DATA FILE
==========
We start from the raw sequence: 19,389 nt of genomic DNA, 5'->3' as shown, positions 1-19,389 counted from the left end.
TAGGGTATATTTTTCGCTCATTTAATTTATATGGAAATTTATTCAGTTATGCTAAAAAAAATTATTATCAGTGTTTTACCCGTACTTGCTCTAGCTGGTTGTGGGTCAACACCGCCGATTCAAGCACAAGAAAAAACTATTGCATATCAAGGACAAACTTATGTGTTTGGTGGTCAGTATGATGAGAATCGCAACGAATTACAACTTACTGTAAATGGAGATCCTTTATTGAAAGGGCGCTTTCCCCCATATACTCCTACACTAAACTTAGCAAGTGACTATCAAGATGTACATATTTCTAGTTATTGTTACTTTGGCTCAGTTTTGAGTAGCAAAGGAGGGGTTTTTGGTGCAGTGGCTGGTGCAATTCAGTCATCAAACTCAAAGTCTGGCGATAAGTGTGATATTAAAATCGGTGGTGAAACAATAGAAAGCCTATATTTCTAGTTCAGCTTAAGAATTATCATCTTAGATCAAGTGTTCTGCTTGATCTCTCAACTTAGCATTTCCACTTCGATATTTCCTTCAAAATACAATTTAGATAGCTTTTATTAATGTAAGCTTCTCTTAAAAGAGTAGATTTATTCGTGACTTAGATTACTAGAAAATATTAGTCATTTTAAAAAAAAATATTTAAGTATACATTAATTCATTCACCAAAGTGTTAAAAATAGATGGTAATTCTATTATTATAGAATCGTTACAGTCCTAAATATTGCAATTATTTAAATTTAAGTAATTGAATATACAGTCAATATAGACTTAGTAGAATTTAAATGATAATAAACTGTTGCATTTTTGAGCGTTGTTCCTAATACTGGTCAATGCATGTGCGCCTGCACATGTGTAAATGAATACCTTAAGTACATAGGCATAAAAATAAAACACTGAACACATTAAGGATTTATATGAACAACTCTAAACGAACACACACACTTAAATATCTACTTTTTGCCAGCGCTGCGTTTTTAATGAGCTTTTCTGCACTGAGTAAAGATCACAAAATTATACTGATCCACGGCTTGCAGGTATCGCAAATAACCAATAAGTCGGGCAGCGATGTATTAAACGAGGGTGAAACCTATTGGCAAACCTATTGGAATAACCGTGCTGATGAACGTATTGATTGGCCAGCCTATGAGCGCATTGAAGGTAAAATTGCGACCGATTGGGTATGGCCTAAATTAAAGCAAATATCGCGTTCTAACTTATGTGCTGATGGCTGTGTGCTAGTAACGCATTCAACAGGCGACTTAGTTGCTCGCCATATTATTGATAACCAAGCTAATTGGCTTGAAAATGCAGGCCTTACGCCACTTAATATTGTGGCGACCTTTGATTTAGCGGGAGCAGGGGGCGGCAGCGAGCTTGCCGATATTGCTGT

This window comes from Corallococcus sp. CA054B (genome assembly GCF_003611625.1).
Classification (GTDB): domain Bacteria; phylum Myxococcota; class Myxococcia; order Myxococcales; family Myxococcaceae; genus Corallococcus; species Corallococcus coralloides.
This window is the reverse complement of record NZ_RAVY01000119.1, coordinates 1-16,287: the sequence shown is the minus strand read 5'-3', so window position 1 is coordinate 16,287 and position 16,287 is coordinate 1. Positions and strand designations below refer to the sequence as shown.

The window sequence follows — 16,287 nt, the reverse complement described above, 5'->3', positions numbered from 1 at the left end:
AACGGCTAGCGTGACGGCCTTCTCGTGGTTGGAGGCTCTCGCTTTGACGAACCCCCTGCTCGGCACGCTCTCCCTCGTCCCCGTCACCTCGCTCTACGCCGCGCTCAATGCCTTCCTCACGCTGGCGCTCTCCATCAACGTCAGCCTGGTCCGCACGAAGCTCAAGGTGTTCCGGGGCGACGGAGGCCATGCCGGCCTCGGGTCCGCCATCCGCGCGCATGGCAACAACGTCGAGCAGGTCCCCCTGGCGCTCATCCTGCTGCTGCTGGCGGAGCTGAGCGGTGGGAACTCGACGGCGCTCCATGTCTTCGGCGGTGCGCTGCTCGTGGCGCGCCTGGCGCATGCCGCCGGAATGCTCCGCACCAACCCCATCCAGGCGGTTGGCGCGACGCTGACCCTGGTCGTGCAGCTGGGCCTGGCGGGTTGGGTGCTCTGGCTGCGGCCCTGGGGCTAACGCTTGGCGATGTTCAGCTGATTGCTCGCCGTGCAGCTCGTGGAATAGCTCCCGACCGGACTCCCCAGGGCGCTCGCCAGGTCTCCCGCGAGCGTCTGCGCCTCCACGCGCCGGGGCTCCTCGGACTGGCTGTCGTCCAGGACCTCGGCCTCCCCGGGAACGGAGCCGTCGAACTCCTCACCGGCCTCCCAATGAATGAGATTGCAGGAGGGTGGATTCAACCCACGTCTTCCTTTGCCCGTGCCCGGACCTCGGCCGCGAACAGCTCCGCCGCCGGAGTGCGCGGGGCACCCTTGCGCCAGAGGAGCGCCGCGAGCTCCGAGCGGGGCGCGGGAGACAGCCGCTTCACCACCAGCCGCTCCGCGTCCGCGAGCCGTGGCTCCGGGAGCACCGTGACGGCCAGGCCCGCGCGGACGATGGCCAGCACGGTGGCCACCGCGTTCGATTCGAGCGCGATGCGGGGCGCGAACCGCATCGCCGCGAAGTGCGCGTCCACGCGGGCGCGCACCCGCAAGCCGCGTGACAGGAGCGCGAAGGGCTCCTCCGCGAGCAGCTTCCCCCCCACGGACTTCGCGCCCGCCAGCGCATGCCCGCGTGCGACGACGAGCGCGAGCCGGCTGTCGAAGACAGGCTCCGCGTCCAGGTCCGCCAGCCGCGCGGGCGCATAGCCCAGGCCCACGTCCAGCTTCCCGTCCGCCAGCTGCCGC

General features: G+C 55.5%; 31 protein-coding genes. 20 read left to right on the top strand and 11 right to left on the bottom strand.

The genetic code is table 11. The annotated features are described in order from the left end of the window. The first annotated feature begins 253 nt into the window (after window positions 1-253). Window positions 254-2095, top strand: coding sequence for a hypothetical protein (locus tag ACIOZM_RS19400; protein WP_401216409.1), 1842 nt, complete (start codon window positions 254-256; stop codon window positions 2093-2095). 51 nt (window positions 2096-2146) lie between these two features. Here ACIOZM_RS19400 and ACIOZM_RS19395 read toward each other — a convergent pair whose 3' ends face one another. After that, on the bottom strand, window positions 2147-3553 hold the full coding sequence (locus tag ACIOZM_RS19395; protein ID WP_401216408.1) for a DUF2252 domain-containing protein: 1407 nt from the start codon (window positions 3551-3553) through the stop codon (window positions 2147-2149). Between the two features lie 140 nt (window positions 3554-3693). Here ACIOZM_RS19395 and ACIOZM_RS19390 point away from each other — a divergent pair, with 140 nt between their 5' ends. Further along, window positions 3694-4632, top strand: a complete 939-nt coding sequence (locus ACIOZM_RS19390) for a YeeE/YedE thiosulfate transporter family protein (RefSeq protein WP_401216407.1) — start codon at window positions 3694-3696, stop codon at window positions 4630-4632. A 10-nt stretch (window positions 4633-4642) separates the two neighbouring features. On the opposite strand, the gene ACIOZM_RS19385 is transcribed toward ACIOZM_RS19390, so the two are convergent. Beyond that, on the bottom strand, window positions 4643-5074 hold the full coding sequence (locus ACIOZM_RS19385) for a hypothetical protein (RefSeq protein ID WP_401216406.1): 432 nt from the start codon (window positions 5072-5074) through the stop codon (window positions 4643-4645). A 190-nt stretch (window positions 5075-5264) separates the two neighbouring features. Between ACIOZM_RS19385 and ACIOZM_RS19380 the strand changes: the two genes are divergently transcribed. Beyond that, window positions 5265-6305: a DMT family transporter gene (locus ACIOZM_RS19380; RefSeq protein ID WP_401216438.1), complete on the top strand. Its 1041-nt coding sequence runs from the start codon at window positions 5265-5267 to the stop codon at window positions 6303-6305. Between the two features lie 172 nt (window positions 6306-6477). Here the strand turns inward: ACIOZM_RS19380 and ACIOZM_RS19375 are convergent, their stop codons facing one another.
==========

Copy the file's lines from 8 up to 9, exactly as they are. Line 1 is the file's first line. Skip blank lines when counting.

General features: G+C 55.5%; 31 protein-coding genes. 20 read left to right on the top strand and 11 right to left on the bottom strand.

The genetic code is table 11. The annotated features are described in order from the left end of the window. The first annotated feature begins 253 nt into the window (after window positions 1-253). Window positions 254-2095, top strand: coding sequence for a hypothetical protein (locus tag ACIOZM_RS19400; protein WP_401216409.1), 1842 nt, complete (start codon window positions 254-256; stop codon window positions 2093-2095). 51 nt (window positions 2096-2146) lie between these two features. Here ACIOZM_RS19400 and ACIOZM_RS19395 read toward each other — a convergent pair whose 3' ends face one another. After that, on the bottom strand, window positions 2147-3553 hold the full coding sequence (locus tag ACIOZM_RS19395; protein ID WP_401216408.1) for a DUF2252 domain-containing protein: 1407 nt from the start codon (window positions 3551-3553) through the stop codon (window positions 2147-2149). Between the two features lie 140 nt (window positions 3554-3693). Here ACIOZM_RS19395 and ACIOZM_RS19390 point away from each other — a divergent pair, with 140 nt between their 5' ends. Further along, window positions 3694-4632, top strand: a complete 939-nt coding sequence (locus ACIOZM_RS19390) for a YeeE/YedE thiosulfate transporter family protein (RefSeq protein WP_401216407.1) — start codon at window positions 3694-3696, stop codon at window positions 4630-4632. A 10-nt stretch (window positions 4633-4642) separates the two neighbouring features. On the opposite strand, the gene ACIOZM_RS19385 is transcribed toward ACIOZM_RS19390, so the two are convergent. Beyond that, on the bottom strand, window positions 4643-5074 hold the full coding sequence (locus ACIOZM_RS19385) for a hypothetical protein (RefSeq protein ID WP_401216406.1): 432 nt from the start codon (window positions 5072-5074) through the stop codon (window positions 4643-4645). A 190-nt stretch (window positions 5075-5264) separates the two neighbouring features. Between ACIOZM_RS19385 and ACIOZM_RS19380 the strand changes: the two genes are divergently transcribed. Beyond that, window positions 5265-6305: a DMT family transporter gene (locus ACIOZM_RS19380; RefSeq protein ID WP_401216438.1), complete on the top strand. Its 1041-nt coding sequence runs from the start codon at window positions 5265-5267 to the stop codon at window positions 6303-6305. Between the two features lie 172 nt (window positions 6306-6477). Here the strand turns inward: ACIOZM_RS19380 and ACIOZM_RS19375 are convergent, their stop codons facing one another.